Bill Powell is widely regarded as a master of the potter’s wheel. This Victorian-born, Queensland-based ceramicist will be exhibiting at Red Hill Gallery in Brisbane alongside painter Ken Strong in August 2013. With colour, form and texture at the centre of his creative ethos Bill’s individual, hand-made pieces continue to impress us all.
AC: Bill your ceramics are innately beautiful. Could you describe the process involved when creating a piece?
BP: Most of my work is vessel based, that is to say that the shapes are drawn from functional forms from across many traditions and cultures. I perceive each piece as a whole and will often clarify the appropriate dimensions with a quick pencil sketch. Once I start the wheel throwing I allow the clay to guide the final outcome. In this way a natural evolution develops upon a theme and the work remains fresh and alive.
AC: Your ceramic glazes are just gorgeous and your technique creates unique, expressive and spontaneous pieces, how did you develop/first discover this form of patination and embrace it as your own?
BP: My infatuation with crystal glazes goes right back to my formative years at university in the late 70’s. Although fully intending to become a painter I found myself spending more and more time in the ceramics studio. Once I discovered crystal glazes and the book “Glazes For Special Effects” by Herbert Sanders, I knew Ceramics was my passion. Since those early days of discovery I have pursued many facets of pottery including functional ware production and commercial glass manufacture but I have always returned to my first inspiration, crystal glazes.
AC: Where do you draw your inspiration from?
BP: I tend to draw on historical examples of ceramic art and design. The ancient Greek and Roman examples are informative along with the extensive Asian back catalogue of shapes. My recent exposure to the art and design of the Spanish architect Antoni Gaudi has sowed a seed of inspiration within me that I find is growing with each piece and theme that I explore. I find myself in awe of his outstanding achievements especially the Sagrada Familia and Casa Battlo. My pieces have begun an exciting transformation that is both organic and fresh. I greatly look forward to where it will take my work.
AC: When you aren’t working on your art what are you doing?
BP: I live on the Gold Coast, having moved there from Melbourne in 1971, so I find my spare time has involved the ocean in one form or another. I’ve enjoyed scuba diving and have been an avid surfer of many years. I’ve explored the waves of Mexico, California, Bali, the Maldives and an adventurous trip to the outer islands of New Guinea in 2008. These days I enjoy the meditation that is fishing and I swim laps regularly.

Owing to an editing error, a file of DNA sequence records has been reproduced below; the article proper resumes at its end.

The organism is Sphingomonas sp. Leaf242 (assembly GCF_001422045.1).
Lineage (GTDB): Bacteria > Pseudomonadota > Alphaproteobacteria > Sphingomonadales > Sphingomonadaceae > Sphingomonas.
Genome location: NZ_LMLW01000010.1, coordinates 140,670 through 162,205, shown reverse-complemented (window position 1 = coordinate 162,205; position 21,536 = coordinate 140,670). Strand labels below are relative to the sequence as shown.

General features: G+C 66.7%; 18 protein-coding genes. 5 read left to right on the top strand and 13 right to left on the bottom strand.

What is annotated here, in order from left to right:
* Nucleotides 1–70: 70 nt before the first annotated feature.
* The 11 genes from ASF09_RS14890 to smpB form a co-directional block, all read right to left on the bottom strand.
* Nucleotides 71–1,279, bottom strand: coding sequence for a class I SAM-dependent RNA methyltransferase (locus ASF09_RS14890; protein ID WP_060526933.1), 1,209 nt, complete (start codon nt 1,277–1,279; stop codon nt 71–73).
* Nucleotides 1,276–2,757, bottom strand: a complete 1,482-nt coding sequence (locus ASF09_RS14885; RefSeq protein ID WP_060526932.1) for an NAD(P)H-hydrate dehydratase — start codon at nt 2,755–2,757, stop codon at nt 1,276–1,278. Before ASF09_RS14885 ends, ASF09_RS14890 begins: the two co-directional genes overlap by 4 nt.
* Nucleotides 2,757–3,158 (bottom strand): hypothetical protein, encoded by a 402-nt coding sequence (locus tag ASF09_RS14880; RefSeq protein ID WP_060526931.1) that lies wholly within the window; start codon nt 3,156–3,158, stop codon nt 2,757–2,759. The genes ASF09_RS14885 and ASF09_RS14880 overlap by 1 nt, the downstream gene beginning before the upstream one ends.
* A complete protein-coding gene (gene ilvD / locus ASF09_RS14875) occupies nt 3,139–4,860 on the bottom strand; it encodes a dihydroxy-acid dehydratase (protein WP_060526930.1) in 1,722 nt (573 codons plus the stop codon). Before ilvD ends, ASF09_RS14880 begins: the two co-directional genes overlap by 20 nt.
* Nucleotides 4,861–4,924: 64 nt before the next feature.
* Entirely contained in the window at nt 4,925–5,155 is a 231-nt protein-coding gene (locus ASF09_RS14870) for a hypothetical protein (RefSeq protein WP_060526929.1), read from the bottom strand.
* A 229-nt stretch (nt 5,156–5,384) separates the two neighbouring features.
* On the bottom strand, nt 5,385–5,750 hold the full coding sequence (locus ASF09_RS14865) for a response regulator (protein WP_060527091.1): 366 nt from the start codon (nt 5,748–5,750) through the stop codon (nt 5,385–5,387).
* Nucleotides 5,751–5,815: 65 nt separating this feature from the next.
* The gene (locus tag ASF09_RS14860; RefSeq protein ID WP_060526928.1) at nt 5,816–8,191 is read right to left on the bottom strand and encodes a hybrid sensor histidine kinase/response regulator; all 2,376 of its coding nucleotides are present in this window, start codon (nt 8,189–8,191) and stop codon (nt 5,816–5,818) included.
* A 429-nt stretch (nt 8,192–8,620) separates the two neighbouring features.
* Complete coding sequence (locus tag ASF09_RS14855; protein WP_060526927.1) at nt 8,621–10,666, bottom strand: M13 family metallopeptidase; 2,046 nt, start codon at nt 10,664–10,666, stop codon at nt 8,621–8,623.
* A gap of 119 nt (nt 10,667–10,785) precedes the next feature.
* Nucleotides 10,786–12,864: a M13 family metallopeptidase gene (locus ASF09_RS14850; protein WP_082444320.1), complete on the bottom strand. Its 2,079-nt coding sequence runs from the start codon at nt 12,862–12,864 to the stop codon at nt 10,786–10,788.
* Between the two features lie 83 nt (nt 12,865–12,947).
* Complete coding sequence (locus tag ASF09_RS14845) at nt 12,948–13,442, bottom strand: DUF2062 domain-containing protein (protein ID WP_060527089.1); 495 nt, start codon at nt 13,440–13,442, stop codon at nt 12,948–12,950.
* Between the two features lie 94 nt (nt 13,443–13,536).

AC: At what point in your life did you decide being a ceramist was for you?
BP: I completed my three year Fine Arts diploma in 1979 and continued my education by enrolling in the Architecture Degree course at QUT. It wasn’t long after that that a production pottery job became available in my home town of Nerang. I deliberated for a while [about 30 seconds] and decided to can the Architecture Degree and follow my passion. My parents were livid but I was excited. I knew this was for me and I have never regretted it since.
AC: What has been a major accomplishment in your career so far?
BP: Receiving awards for my work is always encouraging, but I recently received the support of Arts Queensland this year with a career development grant to assist me in attending “Cristalls 2013”, the World Conference of Crystal Glazes in Spain. It was a gathering of 53 of the best crystal glaze potters from 15 different countries. We explored all new glaze techniques and fascinating demonstrations and I was proud to be the only Australian representative. I thoroughly enjoyed the experience and was deeply satisfied to see a piece of mine feature in the Cristalls 2013 article written by Antonio Vivas in his national Spanish magazine “Revista Ceramica”.
AC: Finally, what music do you like to listen to while creating?
BP: I have been learning to play acoustic guitar and am six years into what is a very difficult but rewarding practice, so I naturally gravitate to the simple yet seductive tunes of Paul Kelly. My music taste is highly eclectic. Depending on mood I can enjoy everything from loud Led Zeppelin to subtle symphonic numbers. But while I am working I actually find Radio National very stimulating: Music for the mind.